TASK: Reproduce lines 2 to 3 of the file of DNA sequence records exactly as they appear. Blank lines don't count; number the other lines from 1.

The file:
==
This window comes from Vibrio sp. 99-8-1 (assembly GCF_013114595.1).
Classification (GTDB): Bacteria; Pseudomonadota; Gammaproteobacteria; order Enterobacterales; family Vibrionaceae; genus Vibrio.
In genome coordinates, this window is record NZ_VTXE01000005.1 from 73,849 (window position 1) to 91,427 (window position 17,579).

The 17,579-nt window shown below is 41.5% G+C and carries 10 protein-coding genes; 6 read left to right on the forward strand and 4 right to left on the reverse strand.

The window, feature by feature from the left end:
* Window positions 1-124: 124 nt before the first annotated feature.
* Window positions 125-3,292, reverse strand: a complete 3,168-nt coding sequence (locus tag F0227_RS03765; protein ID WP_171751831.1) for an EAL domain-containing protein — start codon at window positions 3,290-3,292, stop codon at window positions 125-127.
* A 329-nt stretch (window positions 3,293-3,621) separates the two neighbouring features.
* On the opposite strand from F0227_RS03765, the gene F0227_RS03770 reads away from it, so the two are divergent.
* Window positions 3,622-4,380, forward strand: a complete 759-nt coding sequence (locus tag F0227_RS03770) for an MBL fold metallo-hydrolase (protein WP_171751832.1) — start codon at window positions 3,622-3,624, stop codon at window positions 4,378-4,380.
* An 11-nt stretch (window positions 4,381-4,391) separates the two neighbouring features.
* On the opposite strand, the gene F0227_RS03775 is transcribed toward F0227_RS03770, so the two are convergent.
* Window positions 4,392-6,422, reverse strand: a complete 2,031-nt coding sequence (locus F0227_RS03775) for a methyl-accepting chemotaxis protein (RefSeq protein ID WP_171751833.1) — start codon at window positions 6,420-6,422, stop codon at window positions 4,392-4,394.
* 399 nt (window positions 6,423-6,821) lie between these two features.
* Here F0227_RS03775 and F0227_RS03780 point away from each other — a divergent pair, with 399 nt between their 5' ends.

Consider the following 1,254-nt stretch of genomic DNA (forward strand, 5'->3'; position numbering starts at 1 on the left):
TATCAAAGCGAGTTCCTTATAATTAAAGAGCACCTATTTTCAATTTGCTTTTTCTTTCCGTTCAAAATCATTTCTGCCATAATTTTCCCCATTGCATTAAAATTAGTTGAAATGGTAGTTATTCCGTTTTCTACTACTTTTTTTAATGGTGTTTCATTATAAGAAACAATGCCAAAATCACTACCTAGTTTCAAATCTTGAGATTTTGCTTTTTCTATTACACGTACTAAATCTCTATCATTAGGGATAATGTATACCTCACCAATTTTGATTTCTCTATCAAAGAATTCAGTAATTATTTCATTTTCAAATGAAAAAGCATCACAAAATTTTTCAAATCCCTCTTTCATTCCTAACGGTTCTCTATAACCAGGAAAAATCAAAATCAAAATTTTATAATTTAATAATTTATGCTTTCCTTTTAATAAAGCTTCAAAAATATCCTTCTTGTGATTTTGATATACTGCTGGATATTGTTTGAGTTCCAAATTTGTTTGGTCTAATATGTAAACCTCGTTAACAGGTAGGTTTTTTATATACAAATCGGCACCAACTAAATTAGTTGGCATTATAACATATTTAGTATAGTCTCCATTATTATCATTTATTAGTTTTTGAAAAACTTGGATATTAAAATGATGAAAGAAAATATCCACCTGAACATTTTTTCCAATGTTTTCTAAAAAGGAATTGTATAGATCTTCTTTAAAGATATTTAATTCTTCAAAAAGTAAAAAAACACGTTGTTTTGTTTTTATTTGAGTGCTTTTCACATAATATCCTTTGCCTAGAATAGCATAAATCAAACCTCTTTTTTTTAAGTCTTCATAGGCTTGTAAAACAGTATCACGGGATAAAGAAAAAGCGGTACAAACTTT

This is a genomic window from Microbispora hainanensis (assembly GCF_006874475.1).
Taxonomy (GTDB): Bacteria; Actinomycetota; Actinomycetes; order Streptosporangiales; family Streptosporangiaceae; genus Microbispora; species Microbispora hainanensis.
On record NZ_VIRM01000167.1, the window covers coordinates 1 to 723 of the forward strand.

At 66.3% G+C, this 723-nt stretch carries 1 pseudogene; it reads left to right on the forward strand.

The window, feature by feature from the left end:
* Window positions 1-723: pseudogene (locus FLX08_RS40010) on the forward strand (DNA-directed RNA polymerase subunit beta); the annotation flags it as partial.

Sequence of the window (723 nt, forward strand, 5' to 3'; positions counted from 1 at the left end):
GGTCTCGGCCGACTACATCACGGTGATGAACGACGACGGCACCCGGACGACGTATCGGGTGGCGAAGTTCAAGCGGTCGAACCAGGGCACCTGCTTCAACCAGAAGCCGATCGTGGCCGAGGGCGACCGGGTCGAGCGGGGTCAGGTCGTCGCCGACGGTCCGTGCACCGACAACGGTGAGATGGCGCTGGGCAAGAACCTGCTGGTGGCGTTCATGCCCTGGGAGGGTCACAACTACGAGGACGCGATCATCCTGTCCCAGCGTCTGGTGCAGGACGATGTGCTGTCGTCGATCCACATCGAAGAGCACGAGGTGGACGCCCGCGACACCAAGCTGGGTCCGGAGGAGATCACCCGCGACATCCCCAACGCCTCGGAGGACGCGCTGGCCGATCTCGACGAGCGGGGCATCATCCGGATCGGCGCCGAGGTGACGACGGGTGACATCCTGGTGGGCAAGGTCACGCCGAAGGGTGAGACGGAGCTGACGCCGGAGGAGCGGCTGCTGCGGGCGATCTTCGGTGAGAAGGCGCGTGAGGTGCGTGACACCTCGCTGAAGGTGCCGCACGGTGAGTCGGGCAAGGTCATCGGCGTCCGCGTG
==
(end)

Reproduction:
Classification (GTDB): Bacteria; Pseudomonadota; Gammaproteobacteria; order Enterobacterales; family Vibrionaceae; genus Vibrio.
In genome coordinates, this window is record NZ_VTXE01000005.1 from 73,849 (window position 1) to 91,427 (window position 17,579).